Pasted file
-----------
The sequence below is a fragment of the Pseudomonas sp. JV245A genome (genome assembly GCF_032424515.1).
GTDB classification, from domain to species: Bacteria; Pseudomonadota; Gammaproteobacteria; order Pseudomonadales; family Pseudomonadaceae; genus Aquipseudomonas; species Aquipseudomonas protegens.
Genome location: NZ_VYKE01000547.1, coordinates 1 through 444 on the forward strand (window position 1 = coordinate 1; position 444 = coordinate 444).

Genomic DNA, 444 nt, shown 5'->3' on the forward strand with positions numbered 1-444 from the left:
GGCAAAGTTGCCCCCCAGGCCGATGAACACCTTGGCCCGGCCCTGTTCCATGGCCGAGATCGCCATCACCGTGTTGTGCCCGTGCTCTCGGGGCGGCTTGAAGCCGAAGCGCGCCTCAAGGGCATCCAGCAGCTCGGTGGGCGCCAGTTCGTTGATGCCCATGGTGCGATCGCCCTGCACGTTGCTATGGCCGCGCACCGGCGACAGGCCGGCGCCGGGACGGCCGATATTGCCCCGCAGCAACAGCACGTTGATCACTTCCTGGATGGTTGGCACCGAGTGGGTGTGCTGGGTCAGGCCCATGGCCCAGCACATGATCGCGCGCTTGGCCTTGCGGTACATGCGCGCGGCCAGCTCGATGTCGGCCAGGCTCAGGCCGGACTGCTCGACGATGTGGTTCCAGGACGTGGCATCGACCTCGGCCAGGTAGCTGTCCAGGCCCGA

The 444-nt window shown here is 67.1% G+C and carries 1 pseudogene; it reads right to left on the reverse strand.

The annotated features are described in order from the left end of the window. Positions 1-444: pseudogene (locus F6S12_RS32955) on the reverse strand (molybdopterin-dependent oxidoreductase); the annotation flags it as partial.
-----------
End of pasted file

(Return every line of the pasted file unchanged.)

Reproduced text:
The sequence below is a fragment of the Pseudomonas sp. JV245A genome (genome assembly GCF_032424515.1).
GTDB classification, from domain to species: Bacteria; Pseudomonadota; Gammaproteobacteria; order Pseudomonadales; family Pseudomonadaceae; genus Aquipseudomonas; species Aquipseudomonas protegens.
Genome location: NZ_VYKE01000547.1, coordinates 1 through 444 on the forward strand (window position 1 = coordinate 1; position 444 = coordinate 444).

Genomic DNA, 444 nt, shown 5'->3' on the forward strand with positions numbered 1-444 from the left:
GGCAAAGTTGCCCCCCAGGCCGATGAACACCTTGGCCCGGCCCTGTTCCATGGCCGAGATCGCCATCACCGTGTTGTGCCCGTGCTCTCGGGGCGGCTTGAAGCCGAAGCGCGCCTCAAGGGCATCCAGCAGCTCGGTGGGCGCCAGTTCGTTGATGCCCATGGTGCGATCGCCCTGCACGTTGCTATGGCCGCGCACCGGCGACAGGCCGGCGCCGGGACGGCCGATATTGCCCCGCAGCAACAGCACGTTGATCACTTCCTGGATGGTTGGCACCGAGTGGGTGTGCTGGGTCAGGCCCATGGCCCAGCACATGATCGCGCGCTTGGCCTTGCGGTACATGCGCGCGGCCAGCTCGATGTCGGCCAGGCTCAGGCCGGACTGCTCGACGATGTGGTTCCAGGACGTGGCATCGACCTCGGCCAGGTAGCTGTCCAGGCCCGA

The 444-nt window shown here is 67.1% G+C and carries 1 pseudogene; it reads right to left on the reverse strand.

The annotated features are described in order from the left end of the window. Positions 1-444: pseudogene (locus F6S12_RS32955) on the reverse strand (molybdopterin-dependent oxidoreductase); the annotation flags it as partial.